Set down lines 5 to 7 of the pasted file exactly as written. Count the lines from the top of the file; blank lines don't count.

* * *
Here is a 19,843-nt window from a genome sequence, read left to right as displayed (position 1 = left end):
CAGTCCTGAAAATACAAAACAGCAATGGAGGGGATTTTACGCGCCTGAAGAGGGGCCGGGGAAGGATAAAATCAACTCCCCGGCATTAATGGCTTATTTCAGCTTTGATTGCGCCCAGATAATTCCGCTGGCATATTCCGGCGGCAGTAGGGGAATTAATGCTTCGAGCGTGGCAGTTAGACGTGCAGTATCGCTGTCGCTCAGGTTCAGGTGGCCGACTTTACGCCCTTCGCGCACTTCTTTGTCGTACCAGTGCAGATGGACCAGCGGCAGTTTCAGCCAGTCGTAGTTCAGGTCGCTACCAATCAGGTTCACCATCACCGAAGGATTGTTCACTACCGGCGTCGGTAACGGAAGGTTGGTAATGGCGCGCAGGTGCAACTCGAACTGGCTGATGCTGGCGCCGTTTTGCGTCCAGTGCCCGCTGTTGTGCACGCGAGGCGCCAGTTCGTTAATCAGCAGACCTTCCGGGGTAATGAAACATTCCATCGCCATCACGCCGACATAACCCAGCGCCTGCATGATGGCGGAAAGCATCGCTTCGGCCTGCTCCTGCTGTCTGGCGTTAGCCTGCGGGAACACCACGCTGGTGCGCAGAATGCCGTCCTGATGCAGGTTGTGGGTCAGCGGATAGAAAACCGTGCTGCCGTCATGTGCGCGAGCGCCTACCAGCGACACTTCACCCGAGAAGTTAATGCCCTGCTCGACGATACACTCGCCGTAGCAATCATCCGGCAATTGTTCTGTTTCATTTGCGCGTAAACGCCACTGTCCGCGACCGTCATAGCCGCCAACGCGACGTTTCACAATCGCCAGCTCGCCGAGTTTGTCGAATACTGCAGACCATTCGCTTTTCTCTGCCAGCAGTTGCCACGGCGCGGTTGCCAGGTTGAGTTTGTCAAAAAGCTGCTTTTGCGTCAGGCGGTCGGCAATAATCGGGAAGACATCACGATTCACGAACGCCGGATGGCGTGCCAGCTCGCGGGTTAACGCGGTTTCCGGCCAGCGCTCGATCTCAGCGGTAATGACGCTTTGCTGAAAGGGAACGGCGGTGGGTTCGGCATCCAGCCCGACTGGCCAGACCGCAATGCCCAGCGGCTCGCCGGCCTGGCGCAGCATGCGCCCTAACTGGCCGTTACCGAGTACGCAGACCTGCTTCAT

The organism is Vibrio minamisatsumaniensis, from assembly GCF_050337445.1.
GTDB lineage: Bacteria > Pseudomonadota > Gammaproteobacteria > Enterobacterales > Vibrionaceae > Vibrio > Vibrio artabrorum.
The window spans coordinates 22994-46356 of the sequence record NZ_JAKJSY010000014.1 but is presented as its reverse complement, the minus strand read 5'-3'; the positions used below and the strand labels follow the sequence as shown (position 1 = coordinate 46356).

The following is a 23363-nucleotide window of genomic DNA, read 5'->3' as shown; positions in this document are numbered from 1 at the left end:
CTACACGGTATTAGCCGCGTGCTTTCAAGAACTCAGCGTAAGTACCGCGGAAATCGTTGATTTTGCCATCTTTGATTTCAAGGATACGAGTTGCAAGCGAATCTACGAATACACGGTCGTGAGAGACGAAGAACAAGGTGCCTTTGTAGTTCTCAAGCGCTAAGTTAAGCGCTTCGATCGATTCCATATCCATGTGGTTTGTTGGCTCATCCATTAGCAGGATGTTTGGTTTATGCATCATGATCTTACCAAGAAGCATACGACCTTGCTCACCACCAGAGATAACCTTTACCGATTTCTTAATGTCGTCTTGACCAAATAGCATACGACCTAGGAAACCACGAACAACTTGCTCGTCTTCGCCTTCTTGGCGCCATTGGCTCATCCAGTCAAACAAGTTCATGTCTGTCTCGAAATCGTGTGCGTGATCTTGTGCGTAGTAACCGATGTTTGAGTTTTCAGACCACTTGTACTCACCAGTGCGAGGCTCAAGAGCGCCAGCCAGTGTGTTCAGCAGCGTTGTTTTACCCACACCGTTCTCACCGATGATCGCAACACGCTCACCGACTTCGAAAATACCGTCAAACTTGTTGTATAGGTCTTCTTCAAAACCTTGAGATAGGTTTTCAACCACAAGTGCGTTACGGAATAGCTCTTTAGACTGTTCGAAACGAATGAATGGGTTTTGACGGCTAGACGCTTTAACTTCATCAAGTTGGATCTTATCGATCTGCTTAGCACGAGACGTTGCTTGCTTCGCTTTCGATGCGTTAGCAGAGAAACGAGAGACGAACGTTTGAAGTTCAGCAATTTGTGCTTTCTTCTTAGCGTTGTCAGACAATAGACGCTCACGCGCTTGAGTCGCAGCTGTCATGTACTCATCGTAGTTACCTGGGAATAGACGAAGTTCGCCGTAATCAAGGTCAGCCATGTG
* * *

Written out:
The window spans coordinates 22994-46356 of the sequence record NZ_JAKJSY010000014.1 but is presented as its reverse complement, the minus strand read 5'-3'; the positions used below and the strand labels follow the sequence as shown (position 1 = coordinate 46356).

The following is a 23363-nucleotide window of genomic DNA, read 5'->3' as shown; positions in this document are numbered from 1 at the left end:
CTACACGGTATTAGCCGCGTGCTTTCAAGAACTCAGCGTAAGTACCGCGGAAATCGTTGATTTTGCCATCTTTGATTTCAAGGATACGAGTTGCAAGCGAATCTACGAATACACGGTCGTGAGAGACGAAGAACAAGGTGCCTTTGTAGTTCTCAAGCGCTAAGTTAAGCGCTTCGATCGATTCCATATCCATGTGGTTTGTTGGCTCATCCATTAGCAGGATGTTTGGTTTATGCATCATGATCTTACCAAGAAGCATACGACCTTGCTCACCACCAGAGATAACCTTTACCGATTTCTTAATGTCGTCTTGACCAAATAGCATACGACCTAGGAAACCACGAACAACTTGCTCGTCTTCGCCTTCTTGGCGCCATTGGCTCATCCAGTCAAACAAGTTCATGTCTGTCTCGAAATCGTGTGCGTGATCTTGTGCGTAGTAACCGATGTTTGAGTTTTCAGACCACTTGTACTCACCAGTGCGAGGCTCAAGAGCGCCAGCCAGTGTGTTCAGCAGCGTTGTTTTACCCACACCGTTCTCACCGATGATCGCAACACGCTCACCGACTTCGAAAATACCGTCAAACTTGTTGTATAGGTCTTCTTCAAAACCTTGAGATAGGTTTTCAACCACAAGTGCGTTACGGAATAGCTCTTTAGACTGTTCGAAACGAATGAATGGGTTTTGACGGCTAGACGCTTTAACTTCATCAAGTTGGATCTTATCGATCTGCTTAGCACGAGACGTTGCTTGCTTCGCTTTCGATGCGTTAGCAGAGAAACGAGAGACGAACGTTTGAAGTTCAGCAATTTGTGCTTTCTTCTTAGCGTTGTCAGACAATAGACGCTCACGCGCTTGAGTCGCAGCTGTCATGTACTCATCGTAGTTACCTGGGAATAGACGAAGTTCGCCGTAATCAAGGTCAGCCATGTG